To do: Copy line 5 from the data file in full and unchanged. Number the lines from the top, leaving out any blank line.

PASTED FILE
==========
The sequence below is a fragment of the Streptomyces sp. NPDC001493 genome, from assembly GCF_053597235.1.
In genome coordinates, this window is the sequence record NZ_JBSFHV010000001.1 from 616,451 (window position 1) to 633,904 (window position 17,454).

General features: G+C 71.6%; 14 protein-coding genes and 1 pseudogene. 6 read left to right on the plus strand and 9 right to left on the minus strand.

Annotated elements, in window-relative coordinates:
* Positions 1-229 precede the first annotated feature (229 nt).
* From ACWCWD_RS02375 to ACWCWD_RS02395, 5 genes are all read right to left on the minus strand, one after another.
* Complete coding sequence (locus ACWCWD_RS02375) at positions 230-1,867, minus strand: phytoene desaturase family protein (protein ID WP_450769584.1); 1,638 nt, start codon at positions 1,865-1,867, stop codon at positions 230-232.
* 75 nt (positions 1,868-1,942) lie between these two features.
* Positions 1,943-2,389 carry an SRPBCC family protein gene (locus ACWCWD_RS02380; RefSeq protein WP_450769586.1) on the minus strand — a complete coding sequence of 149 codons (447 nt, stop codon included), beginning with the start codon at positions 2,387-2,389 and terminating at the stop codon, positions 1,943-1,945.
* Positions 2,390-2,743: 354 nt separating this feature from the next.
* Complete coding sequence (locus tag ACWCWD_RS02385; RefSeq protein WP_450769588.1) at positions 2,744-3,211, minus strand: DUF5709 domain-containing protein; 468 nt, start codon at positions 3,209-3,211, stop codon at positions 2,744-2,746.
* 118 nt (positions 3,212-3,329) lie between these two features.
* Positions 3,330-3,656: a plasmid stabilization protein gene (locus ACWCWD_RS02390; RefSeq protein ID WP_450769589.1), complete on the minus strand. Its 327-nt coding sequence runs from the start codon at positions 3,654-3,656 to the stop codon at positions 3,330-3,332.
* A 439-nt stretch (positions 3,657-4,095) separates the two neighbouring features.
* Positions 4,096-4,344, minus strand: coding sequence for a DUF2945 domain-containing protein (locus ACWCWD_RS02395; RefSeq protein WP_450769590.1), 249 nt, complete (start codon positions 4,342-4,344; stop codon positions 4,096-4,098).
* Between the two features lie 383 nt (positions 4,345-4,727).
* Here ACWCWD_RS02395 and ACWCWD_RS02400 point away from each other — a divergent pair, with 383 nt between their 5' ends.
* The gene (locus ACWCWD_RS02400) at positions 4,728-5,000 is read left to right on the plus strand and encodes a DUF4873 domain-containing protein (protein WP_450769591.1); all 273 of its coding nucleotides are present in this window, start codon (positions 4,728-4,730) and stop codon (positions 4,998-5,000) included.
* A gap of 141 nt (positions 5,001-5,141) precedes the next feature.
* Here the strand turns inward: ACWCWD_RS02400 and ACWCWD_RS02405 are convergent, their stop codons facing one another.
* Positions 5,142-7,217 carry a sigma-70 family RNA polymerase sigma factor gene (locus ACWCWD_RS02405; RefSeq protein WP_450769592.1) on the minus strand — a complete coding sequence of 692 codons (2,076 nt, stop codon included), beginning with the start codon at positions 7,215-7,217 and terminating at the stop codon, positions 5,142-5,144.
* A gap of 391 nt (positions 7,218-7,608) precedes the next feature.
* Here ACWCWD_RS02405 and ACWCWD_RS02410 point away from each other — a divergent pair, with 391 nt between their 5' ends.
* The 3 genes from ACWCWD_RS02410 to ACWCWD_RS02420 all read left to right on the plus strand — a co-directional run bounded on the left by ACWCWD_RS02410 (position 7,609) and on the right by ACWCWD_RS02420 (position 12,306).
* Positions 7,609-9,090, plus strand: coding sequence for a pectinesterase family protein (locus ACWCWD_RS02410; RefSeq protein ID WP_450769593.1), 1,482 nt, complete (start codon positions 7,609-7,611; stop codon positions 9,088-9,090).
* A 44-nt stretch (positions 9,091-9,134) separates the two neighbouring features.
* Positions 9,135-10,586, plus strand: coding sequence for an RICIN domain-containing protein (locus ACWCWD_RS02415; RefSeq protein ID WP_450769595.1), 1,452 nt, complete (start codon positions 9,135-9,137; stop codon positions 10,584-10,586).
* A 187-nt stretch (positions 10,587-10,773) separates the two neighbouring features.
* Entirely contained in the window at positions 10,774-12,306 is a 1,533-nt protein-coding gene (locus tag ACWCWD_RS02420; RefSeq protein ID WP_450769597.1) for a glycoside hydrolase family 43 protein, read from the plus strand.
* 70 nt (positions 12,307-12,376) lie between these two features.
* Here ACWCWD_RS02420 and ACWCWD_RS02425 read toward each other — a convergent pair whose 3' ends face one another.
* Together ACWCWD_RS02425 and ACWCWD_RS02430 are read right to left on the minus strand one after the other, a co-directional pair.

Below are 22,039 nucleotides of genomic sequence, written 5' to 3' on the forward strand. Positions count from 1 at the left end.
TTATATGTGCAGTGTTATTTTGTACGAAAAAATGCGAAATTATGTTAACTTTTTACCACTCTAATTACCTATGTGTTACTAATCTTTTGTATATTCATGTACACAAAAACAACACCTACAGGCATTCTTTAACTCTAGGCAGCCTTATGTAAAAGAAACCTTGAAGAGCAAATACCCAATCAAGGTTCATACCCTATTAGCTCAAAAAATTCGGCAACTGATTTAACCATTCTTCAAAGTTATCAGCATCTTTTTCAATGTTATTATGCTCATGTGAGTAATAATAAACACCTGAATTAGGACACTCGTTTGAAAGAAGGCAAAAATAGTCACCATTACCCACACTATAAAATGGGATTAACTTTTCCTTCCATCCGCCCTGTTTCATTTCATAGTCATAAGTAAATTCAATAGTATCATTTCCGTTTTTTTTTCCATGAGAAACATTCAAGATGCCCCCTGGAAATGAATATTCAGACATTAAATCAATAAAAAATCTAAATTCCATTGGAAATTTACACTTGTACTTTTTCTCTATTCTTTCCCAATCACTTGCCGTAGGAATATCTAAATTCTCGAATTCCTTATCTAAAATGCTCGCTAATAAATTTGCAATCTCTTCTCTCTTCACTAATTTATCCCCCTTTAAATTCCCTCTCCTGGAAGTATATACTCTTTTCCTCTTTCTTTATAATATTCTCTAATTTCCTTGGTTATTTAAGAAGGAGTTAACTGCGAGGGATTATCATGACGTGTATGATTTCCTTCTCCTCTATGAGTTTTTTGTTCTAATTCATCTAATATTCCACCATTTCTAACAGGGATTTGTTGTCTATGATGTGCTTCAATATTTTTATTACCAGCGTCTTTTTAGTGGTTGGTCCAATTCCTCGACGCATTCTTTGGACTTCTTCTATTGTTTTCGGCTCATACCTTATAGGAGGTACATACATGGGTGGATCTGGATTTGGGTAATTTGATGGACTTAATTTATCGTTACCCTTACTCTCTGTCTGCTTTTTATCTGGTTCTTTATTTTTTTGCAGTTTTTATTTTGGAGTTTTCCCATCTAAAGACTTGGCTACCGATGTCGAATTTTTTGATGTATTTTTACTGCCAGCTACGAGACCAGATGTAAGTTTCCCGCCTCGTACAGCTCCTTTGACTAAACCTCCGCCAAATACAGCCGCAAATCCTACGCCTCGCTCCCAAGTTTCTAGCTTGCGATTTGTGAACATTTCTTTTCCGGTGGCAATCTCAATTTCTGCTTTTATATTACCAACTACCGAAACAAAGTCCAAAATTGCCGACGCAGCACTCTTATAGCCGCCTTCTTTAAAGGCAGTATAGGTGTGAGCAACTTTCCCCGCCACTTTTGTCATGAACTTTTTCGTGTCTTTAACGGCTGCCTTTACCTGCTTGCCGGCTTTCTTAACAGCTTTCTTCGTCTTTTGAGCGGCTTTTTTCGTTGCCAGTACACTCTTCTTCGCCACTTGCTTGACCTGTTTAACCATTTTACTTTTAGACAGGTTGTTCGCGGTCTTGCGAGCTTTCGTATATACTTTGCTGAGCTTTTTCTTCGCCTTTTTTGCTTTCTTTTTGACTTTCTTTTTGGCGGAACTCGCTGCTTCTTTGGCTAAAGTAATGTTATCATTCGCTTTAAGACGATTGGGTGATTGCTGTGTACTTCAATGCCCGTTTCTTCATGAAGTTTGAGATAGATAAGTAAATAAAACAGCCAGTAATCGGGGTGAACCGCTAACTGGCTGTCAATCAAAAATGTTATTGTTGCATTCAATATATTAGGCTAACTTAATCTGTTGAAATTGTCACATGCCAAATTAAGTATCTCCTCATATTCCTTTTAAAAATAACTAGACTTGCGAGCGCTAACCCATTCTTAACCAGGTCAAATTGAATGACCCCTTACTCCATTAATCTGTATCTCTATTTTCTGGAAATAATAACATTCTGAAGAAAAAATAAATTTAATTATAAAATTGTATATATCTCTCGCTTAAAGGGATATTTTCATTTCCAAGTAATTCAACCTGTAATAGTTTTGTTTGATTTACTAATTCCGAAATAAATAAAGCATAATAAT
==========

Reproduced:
* Positions 1-229 precede the first annotated feature (229 nt).